June 29, 2015 |
The first day of the Philadelphia TriRock Triathlon was an exercise in improvisation. Because of the heavy rains, the Schuylkill was unsafe for swimming, forcing event organizers to cancel the 800-meter aquatic portion of the race at the last minute. So what was supposed to be a sprint-distance triathlon turned into a duathlon, with competitors running 1.6 miles, biking 15.7 miles, and then retying their running shoes for a final 1.6-mile run. Although the change was rather abrupt - many athletes did not find out about the swim cancellation until arriving less than an hour before the start of the race - it did not faze Scoogie Snyder, 47, and Brooke Kessler, 30, the eventual overall winners of the men's and women's divisions, respectively.
June 26, 2015 |
Surrounded by a verdant canopy of trees, the Fairmount Park Horticulture Center sits about 500 meters behind the finish line of the Philadelphia TriRock Triathlon on Martin Luther King Drive. To the majority of the field, the building is little more than another landmark along the historic course. But to Katherine Rosenberg, 34, and John Stolz, 39, the building is a little more important: It will host their wedding just over eight hours after the duo competes in the sprint distance triathlon race Saturday.
June 24, 2015 |
On Sunday mornings, Bobby Hammond takes to the road. He goes for long cruises, often taking 70-mile routes through the streets in and around his native Flanders, N.J. But Bobby Hammond still can't drive a car. The 16-year-old's preferred set of wheels is his $10,000 Blue road bike. That bicycle has carried Hammond through thousands of miles of training, sustaining the teen's dream of becoming an elite triathlete and perhaps earning a berth on the U.S. Olympic team in the 2020 Tokyo Games.
March 12, 2015 |
Age was creeping up, and Linda Garrett, 67, decided to do something radical. She went into the kitchen, propped the iPhone on a soup bowl, and recorded a plea to CNN's Dr. Sanjay Gupta to be part of his Fit Nation triathlon challenge. She wanted to be chosen as one of six Americans - among 200 applicants - who will be trained and equipped to compete for the first time in the grueling sport. Garrett, a retired school nurse, had never swum a lap, never clipped into a bike pedal.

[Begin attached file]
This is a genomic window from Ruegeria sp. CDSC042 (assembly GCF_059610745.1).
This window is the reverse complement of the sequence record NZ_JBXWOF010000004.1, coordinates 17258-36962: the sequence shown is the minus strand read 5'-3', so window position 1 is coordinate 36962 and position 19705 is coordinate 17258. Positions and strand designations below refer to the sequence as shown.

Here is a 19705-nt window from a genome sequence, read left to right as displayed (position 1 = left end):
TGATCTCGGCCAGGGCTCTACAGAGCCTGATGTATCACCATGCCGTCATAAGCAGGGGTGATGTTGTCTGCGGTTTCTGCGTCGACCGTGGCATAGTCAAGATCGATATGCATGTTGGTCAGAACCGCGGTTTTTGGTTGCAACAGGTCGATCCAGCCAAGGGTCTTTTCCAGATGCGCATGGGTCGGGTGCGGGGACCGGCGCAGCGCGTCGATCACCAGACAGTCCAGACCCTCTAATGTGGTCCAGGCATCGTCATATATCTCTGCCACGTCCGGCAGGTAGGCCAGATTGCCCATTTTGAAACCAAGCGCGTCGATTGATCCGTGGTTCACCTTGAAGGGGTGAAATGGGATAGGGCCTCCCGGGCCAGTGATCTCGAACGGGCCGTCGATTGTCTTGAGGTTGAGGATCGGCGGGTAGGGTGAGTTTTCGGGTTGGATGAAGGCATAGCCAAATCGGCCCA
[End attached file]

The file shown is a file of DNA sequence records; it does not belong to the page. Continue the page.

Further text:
June 24, 2014 |
When Cameron Dye approached the red carpet leading to the finish line of the Philadelphia Triathlon, he stole a glance over his shoulder to check for the competition. He saw no one but spectators and pumped his fist at the welcome sight. The 29-year-old from Boulder, Colo., was looking for his chief competitor, Andy Potts. When Dye crossed the finish line in 1 hour, 48 minutes, 6 seconds, it marked the third straight time he had won the event's Olympic race. When Potts finished the race more than a minute later, it marked the third consecutive time he had finished second in the triathlon.
June 23, 2014 |
Swimming never has been a problem for Michael Phinney, a former swimmer at Villanova. It turns out he is pretty good at cycling and running, too. Saturday morning, Phinney won the Philadelphia Triathlon's sprint race by finishing in 1 hour, 9 minutes, 18 seconds - four minutes ahead of second-place Adam Alper. The sprint course in Fairmount Park consisted of an 800-meter swim, a 15.7-mile cycling ride, and a 3.1-mile run. At Villanova, Phinney swam the 200-meter, 100, and 50 freestyles.
June 20, 2014 |
Cliff Cheek competed in his first triathlon in 2001 on the recommendation of two doctors. The first was his general physician, who noted Cheek's good health and athletic ability and suggested a triathlon as a way to expand his exercise repertoire. The second doctor was one of Cheek's friends, Richard Hamilton. Hamilton had raced in triathlons before, and he invited Cheek and another runner, Austin Meehan, to compete with him. And just like that, the trio from Jenkintown participated in their first triathlon together in Stone Harbor, N.J. They didn't stop there.
June 24, 2013
THE NAME of the event changed but the guy crossing the finish line looked familiar. Cameron Dye won the Johnson & Johnson Trirock Philadelphia Triathlon yesterday with a time of 1:49:02. It was his second consecutive win in the event, previously called the Philadelphia Triathlon. Dye, of Boulder, Colo., was among 1,200 athletes who hit the streets and dived in the Schuylkill River for the event, which involves a 1,500-meter swim, 24.8-mile bike ride and 6.2-mile run. Andy Potts finished 35 seconds behind Dye. Matty Reed came in third, 3 minutes and 51 seconds behind Dye. Max Fennell, who is looking to become the first African-American professional triathlete, came in 51st overall, 46th among male competitors.
June 24, 2013 |
As Cameron Dye grinded toward the finish line of the TriRock Philadelphia Triathlon on Sunday, the competitor he calls his "bogeyman" was gaining ground, 15 seconds - sometimes 20 - per mile. Andy Potts has haunted Dye and caught him from behind so many times that Dye didn't even entertain thoughts of winning until the final mile and a half. But by the time Dye reached the final straightaway, even Potts couldn't catch him, and Dye threw his hands up and high-fived the crowd lining the finish line on Martin Luther King Drive.